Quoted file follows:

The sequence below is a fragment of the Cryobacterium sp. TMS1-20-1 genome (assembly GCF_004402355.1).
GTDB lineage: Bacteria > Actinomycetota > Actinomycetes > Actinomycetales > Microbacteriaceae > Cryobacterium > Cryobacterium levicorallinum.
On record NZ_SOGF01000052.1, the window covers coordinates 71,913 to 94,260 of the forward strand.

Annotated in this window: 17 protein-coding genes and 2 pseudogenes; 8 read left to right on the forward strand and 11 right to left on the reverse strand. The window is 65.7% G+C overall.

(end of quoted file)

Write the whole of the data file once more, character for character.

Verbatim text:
The sequence below is a fragment of the Cryobacterium sp. TMS1-20-1 genome (assembly GCF_004402355.1).
GTDB lineage: Bacteria > Actinomycetota > Actinomycetes > Actinomycetales > Microbacteriaceae > Cryobacterium > Cryobacterium levicorallinum.
On record NZ_SOGF01000052.1, the window covers coordinates 71,913 to 94,260 of the forward strand.

Annotated in this window: 17 protein-coding genes and 2 pseudogenes; 8 read left to right on the forward strand and 11 right to left on the reverse strand. The window is 65.7% G+C overall.